3) “If a man seduces a virgin who is not pledged to be married and sleeps with her, he must pay the bride-price, and she shall be his wife. If her father absolutely refuses her to him, he must still pay the bride-price for virgins. Do not allow a sorceress to live. Anyone who has sexual relations with an animal must be put to death (Ex. 22:16-19).” I found it amusing that amidst these commands to kill people for various sins, including a sexual sin, that there was this command for the amorous couple to just get married. I suppose you could call God a killjoy for requiring death for bestiality and sorcery. Which makes the lack of harshness all the more stark when you see the requirement for this couple. Why buy the cow if the milk is free? Because God said to buy the cow. But he does not say kill the cow! Nor the milk-drinker!

I am not advocating free milk. The portion about seducing a virgin is actually in the context of taking things, animals, and people who aren’t yours. But it is interesting to see. For stealing things and animals, the property was supposed to be returned and restitution made. But that was not the case with seduction. Instead, the woman was to be honored by marriage. (Bride-price is a custom that makes women sound like property…again, I need to come back to patriarchy in the Old Testament soon.) Anyway, I like that this law protects women and encourages marriage. It’s a graceful law. Some things belong in a marriage. But in this case, when things are not as they should be, instead of punishment, there is simply the command to make it right. Buy the cow and have a happy life.

4) This is perhaps my favorite gem, and it has to do with the Hebrew word used translated as leaders in verse eleven:

Exodus 24:9-11

9 Moses and Aaron, Nadab and Abihu, and the seventy elders of Israel went up and saw the God of Israel. 10 Under his feet was something like a pavement made of lapis  lazuli, as  bright blue as the sky. 11 But God did not raise his hand against these leaders of the Israelites; they saw God, and they ate and drank.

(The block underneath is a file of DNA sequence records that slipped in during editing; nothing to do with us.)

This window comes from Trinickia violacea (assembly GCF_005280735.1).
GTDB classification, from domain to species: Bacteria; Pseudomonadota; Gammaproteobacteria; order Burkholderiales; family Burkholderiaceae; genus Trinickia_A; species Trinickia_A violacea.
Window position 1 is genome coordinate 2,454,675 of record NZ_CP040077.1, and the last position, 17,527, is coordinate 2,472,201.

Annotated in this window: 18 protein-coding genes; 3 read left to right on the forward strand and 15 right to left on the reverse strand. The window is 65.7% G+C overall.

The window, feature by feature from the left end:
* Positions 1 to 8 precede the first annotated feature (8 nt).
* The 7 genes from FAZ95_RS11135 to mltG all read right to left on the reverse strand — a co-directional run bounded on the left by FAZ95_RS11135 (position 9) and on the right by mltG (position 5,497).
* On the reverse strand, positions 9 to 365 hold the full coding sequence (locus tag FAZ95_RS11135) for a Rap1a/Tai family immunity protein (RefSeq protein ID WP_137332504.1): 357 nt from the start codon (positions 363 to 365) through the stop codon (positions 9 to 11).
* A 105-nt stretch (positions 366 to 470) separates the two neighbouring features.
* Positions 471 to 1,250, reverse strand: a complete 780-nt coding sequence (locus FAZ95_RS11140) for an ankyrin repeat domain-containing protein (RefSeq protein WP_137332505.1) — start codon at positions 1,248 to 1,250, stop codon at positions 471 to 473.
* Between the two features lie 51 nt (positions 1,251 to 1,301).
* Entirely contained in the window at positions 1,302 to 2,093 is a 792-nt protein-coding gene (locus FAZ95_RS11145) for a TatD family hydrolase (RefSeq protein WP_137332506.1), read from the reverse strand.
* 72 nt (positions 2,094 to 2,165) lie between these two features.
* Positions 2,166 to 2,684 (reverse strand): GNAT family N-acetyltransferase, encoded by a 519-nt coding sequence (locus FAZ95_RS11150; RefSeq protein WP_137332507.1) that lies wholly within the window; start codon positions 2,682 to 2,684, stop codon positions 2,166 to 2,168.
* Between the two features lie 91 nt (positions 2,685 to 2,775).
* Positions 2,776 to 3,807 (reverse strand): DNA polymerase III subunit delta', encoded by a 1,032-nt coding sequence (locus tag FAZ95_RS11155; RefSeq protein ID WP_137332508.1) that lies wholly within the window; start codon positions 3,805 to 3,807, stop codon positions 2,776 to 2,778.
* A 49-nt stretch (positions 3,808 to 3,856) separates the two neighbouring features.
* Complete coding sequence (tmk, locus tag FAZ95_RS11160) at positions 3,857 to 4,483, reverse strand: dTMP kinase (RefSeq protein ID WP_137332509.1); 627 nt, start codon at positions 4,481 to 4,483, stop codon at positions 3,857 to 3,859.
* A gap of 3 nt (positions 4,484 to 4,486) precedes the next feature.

Wow, seeing God. That is really, really cool.  But, what I want to highlight is the word used to describe these people who saw God. We know these people were leaders of Israel, such as the elders and Moses and Aaron and the other two. But, according to my NIV Study Bible, the word used for leaders, atsiyl, literally means “corners” or “corner supports.”

Hebrew is so descriptive. This word “atsiyl” is only used one other time in the Old Testament, in Isaiah 41:9. Other words are usually used for leaders. But the precedent to think of leaders as corners is set.

What would you think if you found a Hebrew psalm using cornerstone imagery within a public building such as a temple to describe blessed offspring? Does that not connote leadership, especially spiritual leadership?

5) If this were a sermon, I would be in trouble because this is five points instead of three. But I want to conclude quickly with a little note about the priesthood in Exodus. I was struck by the central role of a priest as an intermediary between God and the rest of Israel, as one who was “holy to the LORD” and could enter the presence of God, and of the great honor it was to be a priest. If we are to understand that God has made us a kingdom of priests, we need to know what a priest is and does.